Are you king of your cardboard castle?
Castles were strong fortresses built to withstand invasion. Saxon Castles were wooden structures, mounds of earth now, grassy peaks protruding from the ground level. Still standing up as always but no longer fit for purpose.
The middle ages saw the use of stone to create strongholds were the Lords ruled the battlements. Lines of arches were arrows could be fired from, surrounded by motes and drawbridges to hinder attack.
100 years ago the First World War saw the emergence of new-style fortresses. The underground variety located within the complex network systems of the trenches. Built-in below the surface to withstand the ongoing bombardment. Little mud cabin forms, mantelpiece like structures temporarily decorated with images of loved ones.
A century on what are today’s fortresses: cardboard.
Is this an example of vagrancy? King of the cardboard city. The temporary housing villages created by the nations homeless communities. Safety and security which can be found with others in parallel situations. Warmth and shelter created from communal fires and the cardboard which houses their inhabitants. Every city has a Major, so the underworld must have a King of the Cardboard Castle?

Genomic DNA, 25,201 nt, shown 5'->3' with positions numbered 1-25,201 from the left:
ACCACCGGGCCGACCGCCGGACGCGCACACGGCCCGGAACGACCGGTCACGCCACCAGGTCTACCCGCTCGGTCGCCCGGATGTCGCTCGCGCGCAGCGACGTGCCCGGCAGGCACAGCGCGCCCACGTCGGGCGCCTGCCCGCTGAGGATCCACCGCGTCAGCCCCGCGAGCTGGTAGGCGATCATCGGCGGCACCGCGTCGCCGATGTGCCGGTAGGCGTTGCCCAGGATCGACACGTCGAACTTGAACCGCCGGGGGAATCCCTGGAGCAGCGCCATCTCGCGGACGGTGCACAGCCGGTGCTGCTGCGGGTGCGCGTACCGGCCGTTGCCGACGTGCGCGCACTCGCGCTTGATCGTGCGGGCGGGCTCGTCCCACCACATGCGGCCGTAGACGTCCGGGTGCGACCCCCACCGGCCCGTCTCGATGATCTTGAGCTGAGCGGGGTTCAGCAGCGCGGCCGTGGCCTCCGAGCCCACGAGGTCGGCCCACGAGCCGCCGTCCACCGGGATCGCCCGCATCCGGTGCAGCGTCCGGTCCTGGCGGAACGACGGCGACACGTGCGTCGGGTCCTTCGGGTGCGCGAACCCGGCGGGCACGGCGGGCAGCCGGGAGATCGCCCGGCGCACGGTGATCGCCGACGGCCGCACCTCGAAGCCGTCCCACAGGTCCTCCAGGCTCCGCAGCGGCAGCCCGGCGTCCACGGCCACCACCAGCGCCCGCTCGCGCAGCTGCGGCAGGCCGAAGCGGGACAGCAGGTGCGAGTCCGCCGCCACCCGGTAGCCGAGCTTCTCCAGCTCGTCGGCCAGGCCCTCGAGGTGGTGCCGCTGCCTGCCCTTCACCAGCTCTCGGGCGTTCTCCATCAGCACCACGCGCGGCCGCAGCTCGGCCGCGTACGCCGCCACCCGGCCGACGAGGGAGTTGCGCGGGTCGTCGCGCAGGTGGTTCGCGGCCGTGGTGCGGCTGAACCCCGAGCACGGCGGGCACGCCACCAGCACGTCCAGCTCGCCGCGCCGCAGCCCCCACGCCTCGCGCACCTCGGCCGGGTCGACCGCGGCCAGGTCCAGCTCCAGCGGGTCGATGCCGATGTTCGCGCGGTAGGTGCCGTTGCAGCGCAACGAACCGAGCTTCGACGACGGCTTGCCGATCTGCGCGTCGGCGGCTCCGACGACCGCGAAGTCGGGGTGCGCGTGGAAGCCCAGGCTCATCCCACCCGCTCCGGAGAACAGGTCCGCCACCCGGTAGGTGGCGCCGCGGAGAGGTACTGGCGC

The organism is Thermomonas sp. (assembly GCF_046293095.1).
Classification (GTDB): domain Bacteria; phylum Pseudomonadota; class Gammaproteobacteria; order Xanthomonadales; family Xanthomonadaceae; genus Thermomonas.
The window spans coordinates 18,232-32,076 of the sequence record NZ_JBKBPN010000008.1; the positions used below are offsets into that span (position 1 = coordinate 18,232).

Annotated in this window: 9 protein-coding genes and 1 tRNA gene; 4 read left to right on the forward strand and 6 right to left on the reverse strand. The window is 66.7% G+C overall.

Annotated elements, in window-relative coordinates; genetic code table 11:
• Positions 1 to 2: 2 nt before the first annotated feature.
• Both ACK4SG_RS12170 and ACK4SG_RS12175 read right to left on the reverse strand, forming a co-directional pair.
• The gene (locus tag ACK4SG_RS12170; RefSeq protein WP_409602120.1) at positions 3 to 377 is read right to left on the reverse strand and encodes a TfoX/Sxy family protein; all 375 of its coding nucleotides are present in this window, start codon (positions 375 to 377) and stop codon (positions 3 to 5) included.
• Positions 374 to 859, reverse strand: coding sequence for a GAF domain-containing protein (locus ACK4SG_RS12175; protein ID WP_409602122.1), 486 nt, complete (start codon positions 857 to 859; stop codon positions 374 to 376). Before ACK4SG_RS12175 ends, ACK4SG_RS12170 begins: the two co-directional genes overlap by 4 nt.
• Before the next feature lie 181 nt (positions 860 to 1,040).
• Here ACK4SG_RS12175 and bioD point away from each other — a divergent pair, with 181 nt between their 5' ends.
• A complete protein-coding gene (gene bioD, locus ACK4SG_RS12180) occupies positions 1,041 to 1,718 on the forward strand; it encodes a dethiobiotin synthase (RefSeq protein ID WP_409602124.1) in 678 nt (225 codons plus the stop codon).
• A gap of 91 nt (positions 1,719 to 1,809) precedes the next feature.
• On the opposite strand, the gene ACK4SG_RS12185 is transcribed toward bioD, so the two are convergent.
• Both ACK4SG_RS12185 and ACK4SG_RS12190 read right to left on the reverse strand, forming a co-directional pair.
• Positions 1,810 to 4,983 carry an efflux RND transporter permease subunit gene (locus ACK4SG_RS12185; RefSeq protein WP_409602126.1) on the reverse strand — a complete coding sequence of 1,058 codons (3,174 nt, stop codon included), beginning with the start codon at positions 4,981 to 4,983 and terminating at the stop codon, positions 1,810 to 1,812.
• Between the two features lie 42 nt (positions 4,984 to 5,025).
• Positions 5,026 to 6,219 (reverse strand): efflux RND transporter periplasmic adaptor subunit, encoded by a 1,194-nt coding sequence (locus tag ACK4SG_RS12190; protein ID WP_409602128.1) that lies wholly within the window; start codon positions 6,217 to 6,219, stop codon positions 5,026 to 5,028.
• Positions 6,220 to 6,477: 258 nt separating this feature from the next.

Are cardboard castles a new concept akin to that of the ‘Plastic Gangster’. The king-style leaders of gangland armed with the plastic imitation weapons of infancy. Is it a paradox similar to the new style treble glazing which costs a fortune but claims to pay for itself through savings in fuel bills and rises in property value. The audio version, that can be downloaded, of the book you don’t have to bother reading. A falsehood, a castle which is weather consumable where protection of extreme limitation is offered.
Could the Cardboard castle be a statement for the future: Recyclable. Was the vision created to make a temporary art form, to be consumed by the public, then recycled through the ease of our green processing plants. Is the new King of the Castle to be a leading eco-warrior? Will we be lead towards a sustainable future by environmentally friendly processes?
The King of the Cardboard Castle to be the leader of the cardboard city, the plastic gangster with the falsehood of might or the modern force of the eco-warrior?
Eco Chamber is the latest sculptural commission from North West Based artist Alison Little. As part of the Liverpool Independents 2018 Biennial it will form part of the Rimrose Valley Country Park environment art trail.